There are those moments in life when, after hearing it all before, a life-changing insight lights up and so much suddenly makes sense. I had one of those moments in 2014, while reading a newspaper article about the long-term effects of climate change. By 2050, according to this article, for people over 70, heatstroke would be the most common cause of death.
At first, I scoffed, thinking “sucks to be old!” Then, my rational brain did the math - I would be one of those old people! The emotions that followed rolled deep within me. Climate change was about me! Until then, the climate crisis’ effects on animals, shorelines and island nations in the Pacific had been painfully obvious, but now the reality that climate change could hurt me sank in for the first time.
As those of us lucky enough to have houses settle in for a minimum long three months of lockdown, that same kind of realisation is starting to hit home. This is no longer about people in Wuhan or the Lombardy region. This is us, as a family or share house, or alone, being locked in for a large part of this year. With each passing day, the reality of what this feels like becomes much different to the news stories we were watching in January.
For most of us, there’s more time to pause and reflect. There’s a new solidarity with other everyday Australians who are also in this crisis. We are indeed all in this together. Quite likely, the reality of the word “crisis” will mean more from this point: from First Nation’s families grieving for loved ones who have died in custody, to people in Bangladesh and the Pacific Islands dealing with losing their homes through sea level rise. Like the possibility of me dying of heatstroke in the coming decades, we are not disconnected from these realities.
I regard spirituality as the aspect of ourselves where we learn that we are connected intimately to the world around us. The economic system in which we participate plays on our illusion that we are separate from Earth and from one another; that we can consume as much as we want, fly and spend whatever we like; spend long hours and jobs that destroy our sense of connection without paying a price.
Now that this tiny virus has exposed that delusion, as we settle into what isolation really feels like, we need to remember how important solidarity is. Whether that’s keeping ourselves at home to save people from dying in this pandemic or changing our lives to help the world avoid the worst of the climate crisis.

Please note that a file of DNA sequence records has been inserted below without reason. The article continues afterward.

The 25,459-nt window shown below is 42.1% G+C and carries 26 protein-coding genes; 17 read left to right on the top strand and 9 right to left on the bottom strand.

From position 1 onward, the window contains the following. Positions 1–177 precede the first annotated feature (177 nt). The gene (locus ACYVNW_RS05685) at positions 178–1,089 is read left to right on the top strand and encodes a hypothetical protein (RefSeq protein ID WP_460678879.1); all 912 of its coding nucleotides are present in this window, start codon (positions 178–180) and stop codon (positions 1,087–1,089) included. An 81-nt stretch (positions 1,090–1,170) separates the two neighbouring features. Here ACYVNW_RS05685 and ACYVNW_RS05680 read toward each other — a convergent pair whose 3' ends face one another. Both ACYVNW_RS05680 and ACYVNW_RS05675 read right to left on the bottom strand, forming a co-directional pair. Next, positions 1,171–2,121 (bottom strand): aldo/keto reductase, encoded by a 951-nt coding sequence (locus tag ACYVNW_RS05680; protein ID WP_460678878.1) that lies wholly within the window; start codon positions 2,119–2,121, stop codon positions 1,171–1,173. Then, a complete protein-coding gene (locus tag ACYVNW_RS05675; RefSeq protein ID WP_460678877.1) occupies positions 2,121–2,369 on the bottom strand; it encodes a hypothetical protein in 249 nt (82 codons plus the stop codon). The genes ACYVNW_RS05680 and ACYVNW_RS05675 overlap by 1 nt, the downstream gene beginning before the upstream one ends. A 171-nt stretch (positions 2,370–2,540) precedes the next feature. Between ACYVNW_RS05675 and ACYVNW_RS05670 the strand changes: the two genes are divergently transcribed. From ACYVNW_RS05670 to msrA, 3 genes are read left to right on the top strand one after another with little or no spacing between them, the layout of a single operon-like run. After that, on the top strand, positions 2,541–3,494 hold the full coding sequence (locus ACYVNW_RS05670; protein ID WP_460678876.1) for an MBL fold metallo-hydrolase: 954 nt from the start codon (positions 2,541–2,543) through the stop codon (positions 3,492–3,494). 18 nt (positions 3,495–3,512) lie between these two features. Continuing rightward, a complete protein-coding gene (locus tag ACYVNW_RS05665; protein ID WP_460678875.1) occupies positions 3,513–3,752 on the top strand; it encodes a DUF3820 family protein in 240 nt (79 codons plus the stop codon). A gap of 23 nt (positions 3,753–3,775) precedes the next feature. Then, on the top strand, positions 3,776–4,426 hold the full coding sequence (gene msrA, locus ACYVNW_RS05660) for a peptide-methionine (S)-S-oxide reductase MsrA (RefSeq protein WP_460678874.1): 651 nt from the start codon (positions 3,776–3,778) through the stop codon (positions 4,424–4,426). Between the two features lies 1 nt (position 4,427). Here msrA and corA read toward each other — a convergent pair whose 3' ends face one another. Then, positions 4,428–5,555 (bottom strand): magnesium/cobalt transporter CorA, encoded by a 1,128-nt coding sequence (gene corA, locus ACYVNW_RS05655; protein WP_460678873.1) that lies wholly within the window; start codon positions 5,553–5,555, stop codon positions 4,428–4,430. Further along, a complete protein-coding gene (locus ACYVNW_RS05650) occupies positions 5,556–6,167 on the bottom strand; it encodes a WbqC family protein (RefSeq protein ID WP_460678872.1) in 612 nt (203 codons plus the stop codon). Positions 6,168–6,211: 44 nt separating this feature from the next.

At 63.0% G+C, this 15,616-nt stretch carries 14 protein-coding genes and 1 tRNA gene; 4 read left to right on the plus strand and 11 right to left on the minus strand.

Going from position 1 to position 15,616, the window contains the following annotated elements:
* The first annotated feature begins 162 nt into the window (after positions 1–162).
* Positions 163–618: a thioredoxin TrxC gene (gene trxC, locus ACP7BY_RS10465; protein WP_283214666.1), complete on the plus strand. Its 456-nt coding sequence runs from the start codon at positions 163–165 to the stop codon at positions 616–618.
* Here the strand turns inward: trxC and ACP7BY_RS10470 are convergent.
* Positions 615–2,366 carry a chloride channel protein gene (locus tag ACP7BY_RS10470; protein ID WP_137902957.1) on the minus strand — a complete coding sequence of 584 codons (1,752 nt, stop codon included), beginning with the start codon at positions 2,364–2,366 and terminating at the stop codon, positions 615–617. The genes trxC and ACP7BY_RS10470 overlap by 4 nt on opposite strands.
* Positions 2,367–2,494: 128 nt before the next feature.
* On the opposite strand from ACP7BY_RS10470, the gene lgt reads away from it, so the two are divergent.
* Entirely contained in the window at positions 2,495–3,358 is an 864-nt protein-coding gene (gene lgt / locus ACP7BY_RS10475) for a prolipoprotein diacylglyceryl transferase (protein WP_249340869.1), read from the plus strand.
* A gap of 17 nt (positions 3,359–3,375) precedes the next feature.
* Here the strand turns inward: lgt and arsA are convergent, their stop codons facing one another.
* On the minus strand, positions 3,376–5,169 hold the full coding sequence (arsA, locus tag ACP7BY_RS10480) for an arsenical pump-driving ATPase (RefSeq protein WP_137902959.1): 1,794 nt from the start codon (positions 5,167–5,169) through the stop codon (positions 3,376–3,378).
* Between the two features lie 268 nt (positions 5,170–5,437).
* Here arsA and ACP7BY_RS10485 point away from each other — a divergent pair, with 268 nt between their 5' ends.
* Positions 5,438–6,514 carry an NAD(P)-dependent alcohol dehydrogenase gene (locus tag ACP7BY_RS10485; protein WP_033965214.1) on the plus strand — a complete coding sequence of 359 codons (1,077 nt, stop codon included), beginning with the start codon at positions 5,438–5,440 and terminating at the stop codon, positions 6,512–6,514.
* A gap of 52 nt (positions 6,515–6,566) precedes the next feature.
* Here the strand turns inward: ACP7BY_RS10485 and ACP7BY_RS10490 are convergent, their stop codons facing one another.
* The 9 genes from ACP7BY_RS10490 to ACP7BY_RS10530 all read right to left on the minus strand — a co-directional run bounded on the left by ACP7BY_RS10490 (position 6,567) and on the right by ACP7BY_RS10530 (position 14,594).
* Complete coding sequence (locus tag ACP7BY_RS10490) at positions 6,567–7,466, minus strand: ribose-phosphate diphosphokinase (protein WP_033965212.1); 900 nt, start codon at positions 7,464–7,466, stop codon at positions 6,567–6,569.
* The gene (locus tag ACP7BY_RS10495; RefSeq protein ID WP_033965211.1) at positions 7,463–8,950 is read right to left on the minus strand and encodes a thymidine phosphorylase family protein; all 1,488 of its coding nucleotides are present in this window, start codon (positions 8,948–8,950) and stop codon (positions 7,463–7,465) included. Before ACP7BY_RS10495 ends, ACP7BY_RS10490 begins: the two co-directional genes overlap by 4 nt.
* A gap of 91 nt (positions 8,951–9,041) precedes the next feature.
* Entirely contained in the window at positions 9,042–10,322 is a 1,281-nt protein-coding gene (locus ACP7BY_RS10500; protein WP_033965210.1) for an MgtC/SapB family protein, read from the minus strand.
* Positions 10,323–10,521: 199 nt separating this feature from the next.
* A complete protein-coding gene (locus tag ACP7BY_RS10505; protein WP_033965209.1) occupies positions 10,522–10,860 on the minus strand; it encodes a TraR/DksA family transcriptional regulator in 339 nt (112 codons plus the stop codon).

As a community, coming out of this pandemic, we face some very challenging times. We will need to regain the power that governments have taken to control the spread of this disease, and which has led to some questionable use of police powers.
The sense that the climate crisis would affect me, along with a spiritual growth that led me to see that I am connected to what was happening to vulnerable people everywhere, has ultimately led me into participate in non-violent direct action.
In 2012, 2013 and 2014 I was arrested several times protesting Australia’s wars in Afghanistan, Iraq and elsewhere. While there was very little attention given to our arrests, much less was given to the victims of these wars, including the brutal war crimes of Australia’s SAS in Afghanistan.
People innocently suffering and dying at the hands of our economic and military systems affects us all in deep mental, emotional and spiritual ways.
I’ve since been arrested in the cause of climate justice. As we saw in the 2019 bush-fires, and as we will see again in coming food shortages, the climate crisis is not in fact a faraway news story. It is about you and your family too.
After this pandemic passes, governments and businesses may well pressure us to return to the competitive, self-interested economy of the past. There’s a clear risk that now-enhanced police powers will be used to stop protests against the call to return to the old normal. A normal that was driving our climate over the edge.
A new normal could be built instead, one which is based on loving our neighbour and a commitment to promoting the long-term flourishing of life on earth. It will mean resisting powerful forces and working in solidarity with all who are hungry for a better world.
If we retain the sense that we are all in this together, if we play our part and are willing to make personal sacrifices, we may still be able to prevent the worst kind of crisis our human world has ever faced.
Author, Greg Rolles, is a Quaker, a school teacher, an adult educator in nonviolence and an activist.